Do films like Les Miserables make you cry? Rob and Feifei discuss why we love to watch films that bring out an emotional response, and cause us to blub and sob.
We hear how watching a film gives us a chance to let our emotions out and learn several expressions to describe crying and feeling upset.
Rob: Hello, I’m Rob, welcome to 6 Minute English. With me in the studio today is Feifei. Hello there.
Feifei: Hi Rob.
Rob: In today’s programme we’re discussing films that make us cry and why we actually enjoy watching something that makes us burst into tears – or in other words, to cry out loud. And we’ll also be looking at the language associated with crying. So, crying out loud, surely this is something that you have done Feifei?
Feifei: I’m afraid yes, I have done that.
Rob: Is there a particular film that’s made you cry?
Feifei: I think, Turner and Hooch… and how about you Rob?
Rob: Well, being a man, obviously I would never cry – well almost. There is an old children’s film called The Railway Children. At the end when the children’s father returns from exile, his daughter runs down the station platform shouting “my daddy, my daddy!” That makes me misty-eyed.
Feifei: You big softie!
Rob: I suppose I am. Now Feifei before we discuss this subject further, here’s your question for today. Which film has won the most ever Oscar awards?
a) Ben Hur
b) Slumdog Millionaire
c) Gone With The Wind
Feifei: I’m going to go for answer b) Slumdog Millionaire.
Rob: Ok, well let’s find out if you are right at the end of the programme. Of course, the 85th Academy Awards – better known as The Oscars – were held recently and there was one major weepy that won several awards.
Feifei: A weepy? You mean a film that makes us cry?
Rob: Yes. And that film was Les Miserables. I’ve seen it and it really is a tearjerker – it literally causes tears to roll down our cheeks! So why do we choose to see a film – or movie – that makes us get so emotional?
Feifei: I suppose it’s the mark of a good film if it causes us to reveal our emotions. A really sad story, if it’s well acted and directed, can really make us blub – another word for crying. And a sob story – one where a character tries to get our sympathy for him or her – can have the same effect. But what is it about a film that can makes us cry when we can’t cry in real life?
Rob: Well, according to psychologist, Dr Averil Leimon, we allow our emotions to be influenced when we watch a film. What word does she use to mean ‘influenced’?
Dr Averil Leimon, Psychologist: People want to have their emotions manipulated, because then they’re allowed to have them. We spend so much of our life being told you shouldn’t feel like that, you don’t feel like that when in fact we do feel like that. And both the visual and the, you know, the auditory allows us to know what emotion we’re meant to feel.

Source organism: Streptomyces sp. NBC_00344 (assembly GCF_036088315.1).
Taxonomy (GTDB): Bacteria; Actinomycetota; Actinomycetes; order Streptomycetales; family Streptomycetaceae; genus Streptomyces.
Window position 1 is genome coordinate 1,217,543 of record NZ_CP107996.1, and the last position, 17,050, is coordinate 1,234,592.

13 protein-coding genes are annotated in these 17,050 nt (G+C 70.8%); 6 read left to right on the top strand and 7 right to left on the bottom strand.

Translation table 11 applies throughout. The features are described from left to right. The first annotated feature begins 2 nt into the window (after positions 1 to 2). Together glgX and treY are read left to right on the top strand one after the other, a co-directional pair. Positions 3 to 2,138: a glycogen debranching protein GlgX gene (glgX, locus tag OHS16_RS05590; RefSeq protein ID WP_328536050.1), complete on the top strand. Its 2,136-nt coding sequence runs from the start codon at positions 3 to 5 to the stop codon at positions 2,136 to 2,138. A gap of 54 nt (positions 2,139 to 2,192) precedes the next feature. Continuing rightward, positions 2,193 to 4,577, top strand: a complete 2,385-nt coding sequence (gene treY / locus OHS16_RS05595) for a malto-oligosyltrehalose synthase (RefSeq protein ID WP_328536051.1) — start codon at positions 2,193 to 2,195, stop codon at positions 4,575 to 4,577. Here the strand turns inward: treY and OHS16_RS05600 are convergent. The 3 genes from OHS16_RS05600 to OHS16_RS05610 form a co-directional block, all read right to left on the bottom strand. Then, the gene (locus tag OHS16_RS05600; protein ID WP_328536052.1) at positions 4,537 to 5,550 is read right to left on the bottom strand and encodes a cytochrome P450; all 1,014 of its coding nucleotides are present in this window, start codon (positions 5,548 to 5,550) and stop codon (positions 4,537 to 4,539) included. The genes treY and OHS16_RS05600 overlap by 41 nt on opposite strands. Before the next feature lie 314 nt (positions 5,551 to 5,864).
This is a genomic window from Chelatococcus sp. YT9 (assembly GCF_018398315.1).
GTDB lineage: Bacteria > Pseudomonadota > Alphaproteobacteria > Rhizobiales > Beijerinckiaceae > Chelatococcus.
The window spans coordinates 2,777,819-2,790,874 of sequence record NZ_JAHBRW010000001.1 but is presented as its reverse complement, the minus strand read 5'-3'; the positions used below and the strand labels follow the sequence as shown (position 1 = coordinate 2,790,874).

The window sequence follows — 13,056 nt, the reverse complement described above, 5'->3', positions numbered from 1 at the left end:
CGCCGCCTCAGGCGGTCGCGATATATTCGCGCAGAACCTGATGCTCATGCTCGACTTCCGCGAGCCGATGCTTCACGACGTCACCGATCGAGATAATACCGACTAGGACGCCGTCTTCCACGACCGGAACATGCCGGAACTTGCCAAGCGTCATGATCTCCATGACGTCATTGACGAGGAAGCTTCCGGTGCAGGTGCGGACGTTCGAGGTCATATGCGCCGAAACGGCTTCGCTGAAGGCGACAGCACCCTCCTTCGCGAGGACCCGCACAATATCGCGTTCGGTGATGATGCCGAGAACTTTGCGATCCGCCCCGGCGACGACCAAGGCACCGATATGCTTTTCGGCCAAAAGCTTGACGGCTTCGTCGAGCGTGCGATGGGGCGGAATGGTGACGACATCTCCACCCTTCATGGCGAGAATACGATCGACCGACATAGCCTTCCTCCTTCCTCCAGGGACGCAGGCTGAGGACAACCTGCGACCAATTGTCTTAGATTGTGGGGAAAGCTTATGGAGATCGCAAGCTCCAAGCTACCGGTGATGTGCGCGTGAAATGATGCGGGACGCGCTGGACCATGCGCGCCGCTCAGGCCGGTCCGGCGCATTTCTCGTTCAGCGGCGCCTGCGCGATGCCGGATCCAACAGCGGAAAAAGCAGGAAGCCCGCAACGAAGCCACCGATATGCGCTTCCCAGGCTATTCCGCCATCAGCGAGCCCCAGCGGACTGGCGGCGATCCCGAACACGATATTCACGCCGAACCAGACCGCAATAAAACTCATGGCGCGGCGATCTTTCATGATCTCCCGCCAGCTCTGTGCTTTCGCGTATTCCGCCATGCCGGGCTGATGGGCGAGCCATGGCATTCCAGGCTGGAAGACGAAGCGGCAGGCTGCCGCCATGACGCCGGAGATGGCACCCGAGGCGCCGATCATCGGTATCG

Feifei: So Dr Averil Leimon says we like to have our emotions manipulated – influenced by a film. In real life we are told how we should feel.
Rob: But when watching a film, at the cinema for example, we can let our emotions loose. But there is something else in a film that effects our emotions and gives us goose bumps – or a feeling that makes our hair stand on end and we get little bumps on our skin.
Feifei: Yes, Dr Leimon says there are visual and auditory clues that provoke our feelings – so that’s the style of the pictures and the music or sound effects that are used.
Rob: (Mimics theme to Jaws) Like the music in the Jaws movie, although that’s not really a tearjerker.
Feifei: Come on Rob, I bet you cried at the scary bits?!
Rob: I told you, men don’t cry. Although there is one film that has had grown men crying their hearts out – which means they’ve been crying uncontrollably. That’s the film Toy Story 3.
Rob: Yes. I don’t think it’s because the film is sad but because watching it makes men nostalgic about their youth and perhaps they can see their kids reflected in the story too.
Feifei: Well I bet these men were crying alone. They wouldn’t want to be seen crying in public?
Rob: Well not according to Philip Sheppard who composes – or writes – film music. He thinks letting our feelings out – he calls it catharsis – is better in a group…
Philip Sheppard, Film score composer: All of us sort of need to find a catharsis, especially within a group to have this sort of place to have an emotional response. It ends up being something where you need to have that kind of release. As British people we’re terribly bad at it I think. But when people find an outlet for it such as a film, especially when they are in a crowd, people’s emotional responses are much more instantaneously responsive.